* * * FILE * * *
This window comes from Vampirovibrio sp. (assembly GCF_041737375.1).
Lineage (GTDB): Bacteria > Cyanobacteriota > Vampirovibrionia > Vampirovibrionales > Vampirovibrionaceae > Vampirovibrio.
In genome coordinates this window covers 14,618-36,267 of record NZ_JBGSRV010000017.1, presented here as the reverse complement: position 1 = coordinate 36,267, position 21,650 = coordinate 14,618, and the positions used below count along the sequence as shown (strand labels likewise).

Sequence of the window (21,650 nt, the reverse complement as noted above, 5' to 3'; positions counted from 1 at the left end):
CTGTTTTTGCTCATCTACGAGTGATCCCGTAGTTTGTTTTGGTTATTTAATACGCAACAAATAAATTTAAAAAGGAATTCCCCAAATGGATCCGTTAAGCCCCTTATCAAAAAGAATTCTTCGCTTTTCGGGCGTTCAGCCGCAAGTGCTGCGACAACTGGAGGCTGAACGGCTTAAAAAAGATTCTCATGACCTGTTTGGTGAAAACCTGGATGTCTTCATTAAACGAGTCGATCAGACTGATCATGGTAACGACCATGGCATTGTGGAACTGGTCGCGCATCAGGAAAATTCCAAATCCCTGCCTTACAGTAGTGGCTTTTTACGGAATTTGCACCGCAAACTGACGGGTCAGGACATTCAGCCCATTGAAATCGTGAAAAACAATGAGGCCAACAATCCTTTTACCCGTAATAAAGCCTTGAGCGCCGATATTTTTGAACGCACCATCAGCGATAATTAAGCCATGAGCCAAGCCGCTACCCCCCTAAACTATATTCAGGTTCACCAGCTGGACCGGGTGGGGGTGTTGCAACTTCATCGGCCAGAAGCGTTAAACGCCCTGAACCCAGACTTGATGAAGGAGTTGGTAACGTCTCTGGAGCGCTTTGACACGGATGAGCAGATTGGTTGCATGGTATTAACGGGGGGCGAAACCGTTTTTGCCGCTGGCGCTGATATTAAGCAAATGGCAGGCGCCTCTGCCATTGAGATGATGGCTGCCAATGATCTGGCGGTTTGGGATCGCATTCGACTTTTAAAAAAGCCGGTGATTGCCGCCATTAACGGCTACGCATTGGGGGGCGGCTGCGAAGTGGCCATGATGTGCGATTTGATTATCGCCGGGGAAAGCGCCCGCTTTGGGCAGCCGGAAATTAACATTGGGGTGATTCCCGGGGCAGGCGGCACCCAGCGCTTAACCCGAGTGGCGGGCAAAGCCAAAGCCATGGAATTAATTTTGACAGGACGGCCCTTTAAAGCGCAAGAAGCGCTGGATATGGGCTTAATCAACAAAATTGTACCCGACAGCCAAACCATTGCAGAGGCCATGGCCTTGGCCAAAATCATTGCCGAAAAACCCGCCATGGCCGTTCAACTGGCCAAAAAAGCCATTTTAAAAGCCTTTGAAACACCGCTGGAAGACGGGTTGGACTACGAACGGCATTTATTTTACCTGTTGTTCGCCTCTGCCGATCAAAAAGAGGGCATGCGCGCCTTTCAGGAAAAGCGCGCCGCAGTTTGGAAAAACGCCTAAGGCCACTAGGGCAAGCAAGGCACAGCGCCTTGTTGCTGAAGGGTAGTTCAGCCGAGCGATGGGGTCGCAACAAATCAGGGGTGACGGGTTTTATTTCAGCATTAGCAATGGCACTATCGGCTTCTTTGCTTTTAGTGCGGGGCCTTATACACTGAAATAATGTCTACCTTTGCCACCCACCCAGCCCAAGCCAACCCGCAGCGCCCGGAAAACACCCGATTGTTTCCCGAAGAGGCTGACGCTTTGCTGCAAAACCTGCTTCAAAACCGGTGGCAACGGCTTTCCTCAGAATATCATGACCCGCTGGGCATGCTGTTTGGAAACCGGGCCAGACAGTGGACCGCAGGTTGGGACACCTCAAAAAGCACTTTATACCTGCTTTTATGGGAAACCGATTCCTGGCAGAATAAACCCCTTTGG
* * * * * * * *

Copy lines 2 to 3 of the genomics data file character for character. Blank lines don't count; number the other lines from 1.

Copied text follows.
Lineage (GTDB): Bacteria > Cyanobacteriota > Vampirovibrionia > Vampirovibrionales > Vampirovibrionaceae > Vampirovibrio.
In genome coordinates this window covers 14,618-36,267 of record NZ_JBGSRV010000017.1, presented here as the reverse complement: position 1 = coordinate 36,267, position 21,650 = coordinate 14,618, and the positions used below count along the sequence as shown (strand labels likewise).